Simple bone fractures, those that don’t require surgery or plaster casting, often require minimal care such as advice and monitoring by a physiotherapist. This care has traditionally been provided by in-person clinics at public hospitals, which often have long wait times. More recently, hospitals have begun to provide follow-up fracture care remotely by phone or video call. The Virtual Fracture Clinic Trial will determine whether the virtual clinic approach is as effective as an in-person fracture clinic in terms of patient function, recovery and other outcomes. Funding: Sydney Research PhD Scholarship (awarded to Min Jiat Teng) Principal Investigator: Adrian Traeger, Min Jiat Teng, Miranda Shaw (RPA Virtual) Associate Investigators: Dr Owen Hutchings, (RPA Virtual), A/Prof Mark Horsley (Deputy Director Neurosciences, Bone & Joint, RPA Hospital), Dr Jeffrey Petchell (Head of Orthopaedic Department & Director of Trauma RPA Hospital), Prof Chris Maher (Director, Institute for Musculoskeletal Health), Dr Tessa Copp, (The University of Sydney), Dr Kristen Pickles (The University of Sydney) & Ms Rong Liu (RPA Virtual Hospital).
In 2018 over 120 000 people went to an emergency department in Australia because of low back pain. Most had ‘simple’ low back pain, where medical care such as diagnostic imaging (x-Ray, CT, MRI) and strong opioid medicines offer little benefit. Yet 3 in every 4 patients still received this kind of care. Unnecessary care can harm patients and diverts substantial resources from where they are most needed. NUDGED tests a new way to reduce unnecessary care in Australian hospitals. Funding: NHMRC Clinical Trials and Cohort Studies Scheme – $1.12 million funding Principal Investigator: Adrian Traeger Chief Investigators: Prof Chris Maher (IMH),Prof Louise Cullen (University of Queensland),Prof Kirsten McCaffery (University of Sydney), Prof Jeffrey Linder (Northwestern Memorial Hospital), Prof Rachelle Buchbinder (Monash University), Prof Ian Harris (University of New South Wales), Prof Enrico Coiera (Macquarie University), Mr Qiang Li (The George Institute for Global Health), Prof Kirsten Howard (University of Sydney). Associate Investigators: Dr Andrew Coggins (Westmead Hospital), Ms Elise Tcharkhedian (Liverpool Hospital), Dr Gustavo Machado (IMH), Dr Ian Ferguson (Liverpool Hospital), Prof James McAuley (Neuroscience Research Australia), Janet Harrison, Dr Zoe Michaleff (Bond University Limited), Dr Trevor Chan (Emergency Care Institute), Dr Robyn Lindner (NPS MedicineWise).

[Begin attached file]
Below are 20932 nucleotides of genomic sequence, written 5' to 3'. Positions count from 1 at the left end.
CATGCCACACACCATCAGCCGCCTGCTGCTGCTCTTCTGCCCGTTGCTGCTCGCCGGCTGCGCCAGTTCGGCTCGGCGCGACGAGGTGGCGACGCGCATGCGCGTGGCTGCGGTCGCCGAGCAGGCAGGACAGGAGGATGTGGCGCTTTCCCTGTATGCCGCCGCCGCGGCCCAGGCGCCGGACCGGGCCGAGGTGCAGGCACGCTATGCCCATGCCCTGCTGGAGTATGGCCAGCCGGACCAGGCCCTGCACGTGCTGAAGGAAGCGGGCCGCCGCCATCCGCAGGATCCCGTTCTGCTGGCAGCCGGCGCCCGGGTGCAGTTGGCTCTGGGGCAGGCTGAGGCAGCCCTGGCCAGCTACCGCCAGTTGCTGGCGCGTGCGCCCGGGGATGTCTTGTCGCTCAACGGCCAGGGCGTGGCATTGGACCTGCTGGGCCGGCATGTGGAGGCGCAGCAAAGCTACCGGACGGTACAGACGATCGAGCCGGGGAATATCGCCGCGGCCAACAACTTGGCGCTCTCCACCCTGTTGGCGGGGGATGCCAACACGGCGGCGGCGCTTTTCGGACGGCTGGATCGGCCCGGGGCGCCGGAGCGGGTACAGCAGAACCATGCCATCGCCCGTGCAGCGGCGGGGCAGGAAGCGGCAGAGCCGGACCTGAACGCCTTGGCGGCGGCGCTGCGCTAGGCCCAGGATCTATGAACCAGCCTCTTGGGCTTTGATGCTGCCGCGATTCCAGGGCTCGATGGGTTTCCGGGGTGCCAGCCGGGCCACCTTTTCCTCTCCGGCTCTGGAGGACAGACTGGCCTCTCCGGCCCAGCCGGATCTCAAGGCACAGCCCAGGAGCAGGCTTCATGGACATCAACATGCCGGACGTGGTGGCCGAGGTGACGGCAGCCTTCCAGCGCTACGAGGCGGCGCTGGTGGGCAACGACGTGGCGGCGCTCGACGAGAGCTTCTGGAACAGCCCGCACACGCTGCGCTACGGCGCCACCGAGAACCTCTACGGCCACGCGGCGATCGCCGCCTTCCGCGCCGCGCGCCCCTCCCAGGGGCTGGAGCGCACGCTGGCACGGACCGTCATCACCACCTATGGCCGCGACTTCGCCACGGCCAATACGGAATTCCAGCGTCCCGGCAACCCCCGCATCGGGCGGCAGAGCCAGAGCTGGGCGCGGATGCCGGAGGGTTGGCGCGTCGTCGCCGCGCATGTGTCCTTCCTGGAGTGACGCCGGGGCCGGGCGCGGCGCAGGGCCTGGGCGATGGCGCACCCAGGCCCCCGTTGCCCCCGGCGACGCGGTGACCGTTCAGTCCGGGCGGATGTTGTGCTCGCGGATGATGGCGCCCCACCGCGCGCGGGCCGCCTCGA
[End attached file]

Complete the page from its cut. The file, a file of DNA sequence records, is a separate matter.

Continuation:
COMFORT: Clinical Observation Management and Function Of Low Back Pain Relief Therapies
Low back pain affects 1 in 4 Australians and is a leading cause for opioid analgesic prescriptions globally. The COMFORT trial aims to support general practitioners to provide opioid stewardship for patients with low back pain. The trial will compare two ways of prescribing an opioid analgesic. The first is the traditional way GPs carefully prescribe the medicine in usual care. The second offers patients other pain relief options in addition to the opioid analgesic. We are not sure which way works best. If successful, the COMFORT trial has the potential to transform care for people with low back pain globally. The project will be recruiting in 2023. Funding: National Health and Medical Research Council APP2000989 (2022-2026) Principal Investigator: Dr Christina Abdel Shaheed Chief Investigators: Prof Chris Maher, Prof Andrew McLachlan, A/Prof Rowena Ivers, Prof Louisa Degenhardt, A/Prof Patrick Kelly, A/Prof Fiona Blyth, Dr Thomas Lung, A/Prof Fiona Stanaway, Dr Rachel Thompson. Professional Staff: Lisa Vissa (Project Manager), Chantay Lenord (Clinical Trial Assistant), Sarah Diprose (Clinical Trial Assistant).